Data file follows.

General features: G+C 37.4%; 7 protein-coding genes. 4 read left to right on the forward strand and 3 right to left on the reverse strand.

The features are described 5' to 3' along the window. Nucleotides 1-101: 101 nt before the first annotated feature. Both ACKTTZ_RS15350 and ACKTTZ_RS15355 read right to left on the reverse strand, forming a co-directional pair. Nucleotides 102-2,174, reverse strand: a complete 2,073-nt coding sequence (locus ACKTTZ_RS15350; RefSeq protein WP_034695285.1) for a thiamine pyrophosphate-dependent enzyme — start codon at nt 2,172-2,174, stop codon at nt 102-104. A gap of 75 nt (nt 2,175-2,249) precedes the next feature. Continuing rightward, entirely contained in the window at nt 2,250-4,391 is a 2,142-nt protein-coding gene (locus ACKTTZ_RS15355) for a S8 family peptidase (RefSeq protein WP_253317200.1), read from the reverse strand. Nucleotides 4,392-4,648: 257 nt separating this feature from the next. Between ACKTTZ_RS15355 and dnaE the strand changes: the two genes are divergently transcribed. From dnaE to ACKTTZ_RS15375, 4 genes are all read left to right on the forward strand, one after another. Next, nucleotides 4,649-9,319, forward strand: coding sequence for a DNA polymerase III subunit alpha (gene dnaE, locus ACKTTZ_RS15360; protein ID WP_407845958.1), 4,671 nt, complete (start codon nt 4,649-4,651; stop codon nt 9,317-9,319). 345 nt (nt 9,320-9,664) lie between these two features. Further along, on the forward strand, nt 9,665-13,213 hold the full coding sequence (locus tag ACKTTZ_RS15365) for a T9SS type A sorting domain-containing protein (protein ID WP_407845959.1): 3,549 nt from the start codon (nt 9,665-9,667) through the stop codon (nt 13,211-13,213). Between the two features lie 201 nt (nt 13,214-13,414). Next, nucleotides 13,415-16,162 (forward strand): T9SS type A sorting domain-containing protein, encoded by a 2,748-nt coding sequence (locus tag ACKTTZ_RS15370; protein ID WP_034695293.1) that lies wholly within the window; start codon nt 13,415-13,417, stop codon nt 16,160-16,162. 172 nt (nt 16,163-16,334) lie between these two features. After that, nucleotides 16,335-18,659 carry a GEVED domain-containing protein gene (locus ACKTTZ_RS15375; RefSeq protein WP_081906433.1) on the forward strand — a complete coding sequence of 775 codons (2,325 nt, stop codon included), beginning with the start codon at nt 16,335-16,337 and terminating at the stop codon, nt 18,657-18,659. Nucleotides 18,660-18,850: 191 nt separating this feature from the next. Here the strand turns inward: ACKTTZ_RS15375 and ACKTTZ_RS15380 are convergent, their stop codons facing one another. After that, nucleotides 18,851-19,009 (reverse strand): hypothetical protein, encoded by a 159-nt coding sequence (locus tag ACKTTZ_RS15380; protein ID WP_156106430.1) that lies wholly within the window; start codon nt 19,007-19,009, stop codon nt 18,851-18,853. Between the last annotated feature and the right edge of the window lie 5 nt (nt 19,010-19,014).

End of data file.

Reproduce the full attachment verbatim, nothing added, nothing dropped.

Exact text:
General features: G+C 37.4%; 7 protein-coding genes. 4 read left to right on the forward strand and 3 right to left on the reverse strand.

The features are described 5' to 3' along the window. Nucleotides 1-101: 101 nt before the first annotated feature. Both ACKTTZ_RS15350 and ACKTTZ_RS15355 read right to left on the reverse strand, forming a co-directional pair. Nucleotides 102-2,174, reverse strand: a complete 2,073-nt coding sequence (locus ACKTTZ_RS15350; RefSeq protein WP_034695285.1) for a thiamine pyrophosphate-dependent enzyme — start codon at nt 2,172-2,174, stop codon at nt 102-104. A gap of 75 nt (nt 2,175-2,249) precedes the next feature. Continuing rightward, entirely contained in the window at nt 2,250-4,391 is a 2,142-nt protein-coding gene (locus ACKTTZ_RS15355) for a S8 family peptidase (RefSeq protein WP_253317200.1), read from the reverse strand. Nucleotides 4,392-4,648: 257 nt separating this feature from the next. Between ACKTTZ_RS15355 and dnaE the strand changes: the two genes are divergently transcribed. From dnaE to ACKTTZ_RS15375, 4 genes are all read left to right on the forward strand, one after another. Next, nucleotides 4,649-9,319, forward strand: coding sequence for a DNA polymerase III subunit alpha (gene dnaE, locus ACKTTZ_RS15360; protein ID WP_407845958.1), 4,671 nt, complete (start codon nt 4,649-4,651; stop codon nt 9,317-9,319). 345 nt (nt 9,320-9,664) lie between these two features. Further along, on the forward strand, nt 9,665-13,213 hold the full coding sequence (locus tag ACKTTZ_RS15365) for a T9SS type A sorting domain-containing protein (protein ID WP_407845959.1): 3,549 nt from the start codon (nt 9,665-9,667) through the stop codon (nt 13,211-13,213). Between the two features lie 201 nt (nt 13,214-13,414). Next, nucleotides 13,415-16,162 (forward strand): T9SS type A sorting domain-containing protein, encoded by a 2,748-nt coding sequence (locus tag ACKTTZ_RS15370; protein ID WP_034695293.1) that lies wholly within the window; start codon nt 13,415-13,417, stop codon nt 16,160-16,162. 172 nt (nt 16,163-16,334) lie between these two features. After that, nucleotides 16,335-18,659 carry a GEVED domain-containing protein gene (locus ACKTTZ_RS15375; RefSeq protein WP_081906433.1) on the forward strand — a complete coding sequence of 775 codons (2,325 nt, stop codon included), beginning with the start codon at nt 16,335-16,337 and terminating at the stop codon, nt 18,657-18,659. Nucleotides 18,660-18,850: 191 nt separating this feature from the next. Here the strand turns inward: ACKTTZ_RS15375 and ACKTTZ_RS15380 are convergent, their stop codons facing one another. After that, nucleotides 18,851-19,009 (reverse strand): hypothetical protein, encoded by a 159-nt coding sequence (locus tag ACKTTZ_RS15380; protein ID WP_156106430.1) that lies wholly within the window; start codon nt 19,007-19,009, stop codon nt 18,851-18,853. Between the last annotated feature and the right edge of the window lie 5 nt (nt 19,010-19,014).